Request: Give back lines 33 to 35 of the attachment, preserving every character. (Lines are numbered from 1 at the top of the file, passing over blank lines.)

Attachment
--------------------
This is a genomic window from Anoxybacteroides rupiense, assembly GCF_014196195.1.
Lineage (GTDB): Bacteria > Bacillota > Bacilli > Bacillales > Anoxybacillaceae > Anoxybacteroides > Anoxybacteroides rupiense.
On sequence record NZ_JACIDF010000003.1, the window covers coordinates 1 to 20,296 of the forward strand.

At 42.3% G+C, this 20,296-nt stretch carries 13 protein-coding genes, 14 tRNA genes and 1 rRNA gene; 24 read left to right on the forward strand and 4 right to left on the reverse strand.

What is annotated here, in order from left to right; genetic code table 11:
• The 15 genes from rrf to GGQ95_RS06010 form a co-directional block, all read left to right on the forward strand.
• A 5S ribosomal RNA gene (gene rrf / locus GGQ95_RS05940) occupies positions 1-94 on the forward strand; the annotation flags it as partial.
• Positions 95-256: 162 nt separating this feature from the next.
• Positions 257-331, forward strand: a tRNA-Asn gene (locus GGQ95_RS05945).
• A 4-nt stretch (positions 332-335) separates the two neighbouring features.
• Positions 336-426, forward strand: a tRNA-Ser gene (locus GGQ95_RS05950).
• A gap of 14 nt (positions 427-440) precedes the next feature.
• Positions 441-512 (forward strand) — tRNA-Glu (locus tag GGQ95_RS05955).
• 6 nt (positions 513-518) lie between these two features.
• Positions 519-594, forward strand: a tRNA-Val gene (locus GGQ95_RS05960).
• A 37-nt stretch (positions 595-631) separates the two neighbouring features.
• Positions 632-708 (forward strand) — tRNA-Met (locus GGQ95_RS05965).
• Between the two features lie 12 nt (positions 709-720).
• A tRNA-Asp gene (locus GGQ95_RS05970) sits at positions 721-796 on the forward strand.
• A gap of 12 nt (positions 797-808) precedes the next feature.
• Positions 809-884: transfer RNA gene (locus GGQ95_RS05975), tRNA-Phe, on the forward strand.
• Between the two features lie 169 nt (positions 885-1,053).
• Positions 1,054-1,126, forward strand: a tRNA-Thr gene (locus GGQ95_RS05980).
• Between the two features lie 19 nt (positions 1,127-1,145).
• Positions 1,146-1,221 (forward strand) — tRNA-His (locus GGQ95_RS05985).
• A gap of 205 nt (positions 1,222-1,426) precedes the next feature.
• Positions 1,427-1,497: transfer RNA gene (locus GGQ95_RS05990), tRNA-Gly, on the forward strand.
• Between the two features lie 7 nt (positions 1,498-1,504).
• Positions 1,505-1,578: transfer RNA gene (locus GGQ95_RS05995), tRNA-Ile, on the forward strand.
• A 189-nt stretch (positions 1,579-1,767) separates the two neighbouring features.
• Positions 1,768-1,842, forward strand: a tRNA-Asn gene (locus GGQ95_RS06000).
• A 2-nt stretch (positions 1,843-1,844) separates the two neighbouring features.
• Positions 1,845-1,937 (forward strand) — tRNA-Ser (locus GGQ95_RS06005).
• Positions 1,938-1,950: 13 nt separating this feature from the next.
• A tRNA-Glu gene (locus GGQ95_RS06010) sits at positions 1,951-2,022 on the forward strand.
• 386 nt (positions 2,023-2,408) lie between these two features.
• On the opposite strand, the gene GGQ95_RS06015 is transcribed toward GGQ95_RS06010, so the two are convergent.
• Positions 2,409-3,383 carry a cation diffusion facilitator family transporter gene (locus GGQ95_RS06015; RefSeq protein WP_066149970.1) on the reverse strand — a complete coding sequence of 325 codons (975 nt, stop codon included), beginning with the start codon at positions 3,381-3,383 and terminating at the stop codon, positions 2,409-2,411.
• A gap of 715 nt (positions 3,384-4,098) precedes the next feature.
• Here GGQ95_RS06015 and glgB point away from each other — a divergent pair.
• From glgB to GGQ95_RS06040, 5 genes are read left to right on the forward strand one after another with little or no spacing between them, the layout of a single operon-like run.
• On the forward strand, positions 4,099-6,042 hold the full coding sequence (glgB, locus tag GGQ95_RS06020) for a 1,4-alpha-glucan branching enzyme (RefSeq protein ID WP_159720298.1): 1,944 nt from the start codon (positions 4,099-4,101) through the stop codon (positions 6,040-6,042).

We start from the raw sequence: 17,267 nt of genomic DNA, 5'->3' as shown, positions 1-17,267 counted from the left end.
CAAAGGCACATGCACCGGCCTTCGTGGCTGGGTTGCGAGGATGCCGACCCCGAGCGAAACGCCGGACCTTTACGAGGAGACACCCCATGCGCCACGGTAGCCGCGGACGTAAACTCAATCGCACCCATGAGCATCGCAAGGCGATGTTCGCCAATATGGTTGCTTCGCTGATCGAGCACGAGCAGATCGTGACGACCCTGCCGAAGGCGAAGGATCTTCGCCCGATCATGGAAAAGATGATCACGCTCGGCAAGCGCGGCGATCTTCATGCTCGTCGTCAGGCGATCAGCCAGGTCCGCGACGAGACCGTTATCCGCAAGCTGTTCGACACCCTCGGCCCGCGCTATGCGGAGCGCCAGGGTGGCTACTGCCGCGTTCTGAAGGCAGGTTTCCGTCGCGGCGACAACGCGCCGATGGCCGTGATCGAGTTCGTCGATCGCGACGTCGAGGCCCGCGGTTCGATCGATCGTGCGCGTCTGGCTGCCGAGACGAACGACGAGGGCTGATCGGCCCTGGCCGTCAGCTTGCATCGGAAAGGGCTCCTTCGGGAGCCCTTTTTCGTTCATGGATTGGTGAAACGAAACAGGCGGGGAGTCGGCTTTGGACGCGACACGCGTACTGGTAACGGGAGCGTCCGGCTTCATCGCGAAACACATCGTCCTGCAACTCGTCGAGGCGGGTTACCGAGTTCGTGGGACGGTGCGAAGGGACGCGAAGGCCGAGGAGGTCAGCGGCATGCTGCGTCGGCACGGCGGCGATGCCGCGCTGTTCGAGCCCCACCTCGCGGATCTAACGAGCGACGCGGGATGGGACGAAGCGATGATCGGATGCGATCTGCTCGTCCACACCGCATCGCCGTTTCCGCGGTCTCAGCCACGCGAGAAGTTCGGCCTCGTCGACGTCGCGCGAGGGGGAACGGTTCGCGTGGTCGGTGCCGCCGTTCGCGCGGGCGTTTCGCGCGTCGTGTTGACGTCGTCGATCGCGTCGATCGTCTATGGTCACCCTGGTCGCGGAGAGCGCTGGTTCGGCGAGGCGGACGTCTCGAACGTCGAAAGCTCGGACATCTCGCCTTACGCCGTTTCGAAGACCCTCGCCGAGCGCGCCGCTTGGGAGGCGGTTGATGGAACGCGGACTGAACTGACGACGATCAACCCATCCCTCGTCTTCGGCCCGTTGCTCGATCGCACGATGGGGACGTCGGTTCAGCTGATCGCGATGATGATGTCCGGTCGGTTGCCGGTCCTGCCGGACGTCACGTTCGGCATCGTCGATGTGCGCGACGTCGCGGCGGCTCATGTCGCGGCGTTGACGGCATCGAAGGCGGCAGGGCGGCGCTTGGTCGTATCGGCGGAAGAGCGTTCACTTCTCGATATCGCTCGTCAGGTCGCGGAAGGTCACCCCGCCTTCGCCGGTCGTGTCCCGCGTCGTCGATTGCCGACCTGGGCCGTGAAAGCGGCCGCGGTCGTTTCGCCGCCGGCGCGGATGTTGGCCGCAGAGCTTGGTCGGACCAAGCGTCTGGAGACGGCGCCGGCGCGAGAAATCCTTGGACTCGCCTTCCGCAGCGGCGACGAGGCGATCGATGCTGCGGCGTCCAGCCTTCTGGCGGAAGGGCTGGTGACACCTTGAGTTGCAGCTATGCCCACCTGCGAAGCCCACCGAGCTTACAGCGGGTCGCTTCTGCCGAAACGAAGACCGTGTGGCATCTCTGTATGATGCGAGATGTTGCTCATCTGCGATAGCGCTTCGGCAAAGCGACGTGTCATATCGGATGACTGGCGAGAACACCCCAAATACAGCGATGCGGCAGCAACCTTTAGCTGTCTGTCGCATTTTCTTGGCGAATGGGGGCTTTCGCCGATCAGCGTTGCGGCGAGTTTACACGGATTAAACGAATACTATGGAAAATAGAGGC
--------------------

• Positions 1,845-1,937 (forward strand) — tRNA-Ser (locus GGQ95_RS06005).
• Positions 1,938-1,950: 13 nt separating this feature from the next.
• A tRNA-Glu gene (locus GGQ95_RS06010) sits at positions 1,951-2,022 on the forward strand.